Ye Li1, Yong Pang1, and Xiaoliang Zhang1,2
1Department of Radiology and Biomedical Imaging, Univerisity of California San Francisco, San Francisco, California, United States, 2UCSF/UC Berkeley Joint Graduate Group in Bioengineering, San Francisco, California, United States

We propose a CMDM design of quadrature transmit/receive surface coil at 7T. A prototype coil was fabricated. Bench test and MR phantom experiments were carried out to evaluate the coil performance. Our results show that the common-mode and differential-mode are decoupled sufficiently at 300MHz range due to the intrinsic decoupling of the two modes. SNR improvement is achieved in the whole region of interest. The CMDM coil is feasible for parellel imaging. The proposed method is an efficient, robust and simple approach to increase the SNR of surface coils as well as surface coil elements in array coils.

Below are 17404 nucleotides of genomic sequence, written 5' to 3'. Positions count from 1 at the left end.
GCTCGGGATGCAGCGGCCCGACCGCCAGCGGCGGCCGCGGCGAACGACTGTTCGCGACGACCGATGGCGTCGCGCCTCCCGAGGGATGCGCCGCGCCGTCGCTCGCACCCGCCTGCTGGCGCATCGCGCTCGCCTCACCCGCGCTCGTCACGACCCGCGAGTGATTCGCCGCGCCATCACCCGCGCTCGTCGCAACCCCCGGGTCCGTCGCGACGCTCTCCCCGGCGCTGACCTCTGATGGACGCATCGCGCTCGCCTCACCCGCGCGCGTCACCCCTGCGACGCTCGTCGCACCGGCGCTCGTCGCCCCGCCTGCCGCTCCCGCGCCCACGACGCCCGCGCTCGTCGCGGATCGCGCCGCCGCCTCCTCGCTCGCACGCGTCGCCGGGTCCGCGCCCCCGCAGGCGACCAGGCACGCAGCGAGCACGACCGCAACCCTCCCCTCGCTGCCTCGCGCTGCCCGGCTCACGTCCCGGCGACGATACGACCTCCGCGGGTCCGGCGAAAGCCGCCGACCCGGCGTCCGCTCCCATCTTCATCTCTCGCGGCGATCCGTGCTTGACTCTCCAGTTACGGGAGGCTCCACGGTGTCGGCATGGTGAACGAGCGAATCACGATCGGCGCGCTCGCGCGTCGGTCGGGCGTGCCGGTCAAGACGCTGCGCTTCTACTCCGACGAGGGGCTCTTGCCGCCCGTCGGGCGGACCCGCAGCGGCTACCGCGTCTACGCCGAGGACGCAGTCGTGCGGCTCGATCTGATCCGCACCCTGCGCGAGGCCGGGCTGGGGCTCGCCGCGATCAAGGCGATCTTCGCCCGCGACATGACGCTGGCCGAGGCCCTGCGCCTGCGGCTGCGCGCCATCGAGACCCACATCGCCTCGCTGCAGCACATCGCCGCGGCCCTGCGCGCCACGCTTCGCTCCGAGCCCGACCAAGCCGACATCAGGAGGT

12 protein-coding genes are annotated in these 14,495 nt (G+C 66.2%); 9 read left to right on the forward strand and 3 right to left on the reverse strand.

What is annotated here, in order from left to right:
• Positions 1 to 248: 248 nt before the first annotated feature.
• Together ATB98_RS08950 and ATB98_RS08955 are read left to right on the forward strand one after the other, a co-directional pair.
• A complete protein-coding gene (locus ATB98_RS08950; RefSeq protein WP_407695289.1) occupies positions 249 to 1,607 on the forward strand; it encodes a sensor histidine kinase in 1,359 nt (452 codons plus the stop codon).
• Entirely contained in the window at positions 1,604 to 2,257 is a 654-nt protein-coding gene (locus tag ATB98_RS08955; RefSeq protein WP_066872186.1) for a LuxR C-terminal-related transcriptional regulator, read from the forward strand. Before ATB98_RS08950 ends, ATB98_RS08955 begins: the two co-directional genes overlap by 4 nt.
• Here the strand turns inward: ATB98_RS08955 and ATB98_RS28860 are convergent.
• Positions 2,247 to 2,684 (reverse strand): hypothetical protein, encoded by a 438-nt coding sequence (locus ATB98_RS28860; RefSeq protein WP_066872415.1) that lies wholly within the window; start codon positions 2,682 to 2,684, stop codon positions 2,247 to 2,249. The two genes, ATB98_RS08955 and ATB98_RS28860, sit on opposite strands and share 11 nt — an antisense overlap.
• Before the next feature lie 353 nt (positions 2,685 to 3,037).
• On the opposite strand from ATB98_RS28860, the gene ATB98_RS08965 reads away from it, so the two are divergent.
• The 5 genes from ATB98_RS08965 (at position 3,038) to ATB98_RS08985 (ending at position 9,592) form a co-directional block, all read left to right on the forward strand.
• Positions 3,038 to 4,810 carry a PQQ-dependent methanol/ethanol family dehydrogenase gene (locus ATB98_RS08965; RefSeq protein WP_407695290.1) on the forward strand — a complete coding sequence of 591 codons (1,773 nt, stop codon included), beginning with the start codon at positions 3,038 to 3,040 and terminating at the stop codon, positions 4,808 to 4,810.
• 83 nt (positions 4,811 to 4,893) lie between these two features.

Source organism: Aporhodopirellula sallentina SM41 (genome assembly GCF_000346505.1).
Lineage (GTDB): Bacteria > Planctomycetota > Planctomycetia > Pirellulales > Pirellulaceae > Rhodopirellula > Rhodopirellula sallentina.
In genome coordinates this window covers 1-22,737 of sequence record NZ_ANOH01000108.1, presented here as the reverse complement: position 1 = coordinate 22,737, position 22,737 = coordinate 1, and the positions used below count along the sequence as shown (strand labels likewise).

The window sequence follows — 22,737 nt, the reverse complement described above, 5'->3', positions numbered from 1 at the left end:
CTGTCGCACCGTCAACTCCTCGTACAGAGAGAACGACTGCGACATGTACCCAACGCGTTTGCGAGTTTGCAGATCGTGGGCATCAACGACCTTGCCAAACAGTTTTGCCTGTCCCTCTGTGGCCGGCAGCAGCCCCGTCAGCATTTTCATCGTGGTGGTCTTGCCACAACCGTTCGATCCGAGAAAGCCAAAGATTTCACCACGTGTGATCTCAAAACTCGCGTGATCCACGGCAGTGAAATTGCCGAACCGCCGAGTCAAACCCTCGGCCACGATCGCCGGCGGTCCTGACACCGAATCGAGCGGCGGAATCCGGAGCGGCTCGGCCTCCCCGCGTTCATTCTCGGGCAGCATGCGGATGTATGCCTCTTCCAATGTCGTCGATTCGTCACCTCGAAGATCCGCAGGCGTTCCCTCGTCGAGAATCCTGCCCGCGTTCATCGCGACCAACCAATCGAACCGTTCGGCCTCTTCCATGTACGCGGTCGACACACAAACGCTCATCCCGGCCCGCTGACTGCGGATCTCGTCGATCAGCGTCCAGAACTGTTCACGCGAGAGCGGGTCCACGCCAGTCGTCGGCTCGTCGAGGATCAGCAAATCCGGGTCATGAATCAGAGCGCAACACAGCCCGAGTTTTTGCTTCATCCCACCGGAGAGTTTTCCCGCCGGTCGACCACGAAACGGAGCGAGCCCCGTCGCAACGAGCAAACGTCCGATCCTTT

1859.   Vertical Loop Decoupling Method for Gapped Phased-Array Coils 
Yoshihisa Soutome1, Yosuke Otake1, and Yoshitaka Bito1
1Central Research Laboratory, Hitachi Ltd., Kokubunji, Tokyo, Japan

We have developed a new decoupling method using a vertical loop for gapped phased-array coils. The vertical loop is placed between nearest-neighbor coils, and by changing the value of the capacitor in the vertical loop, decoupling can be easily achieved. We also fabricated a 3.0T 2-ch loop array with vertical loop and demonstrated its decoupling performance. The coupling S12 measured between the two coils was −28 dB. Phantom images showed no significant coupling between the coils. These results indicate that the proposed method can effectively decouple between the nearest-neighbor coils in gapped phased-array coils.

1860.   Capacitor/Inductor Decoupling and Its New Application to Microstrip Array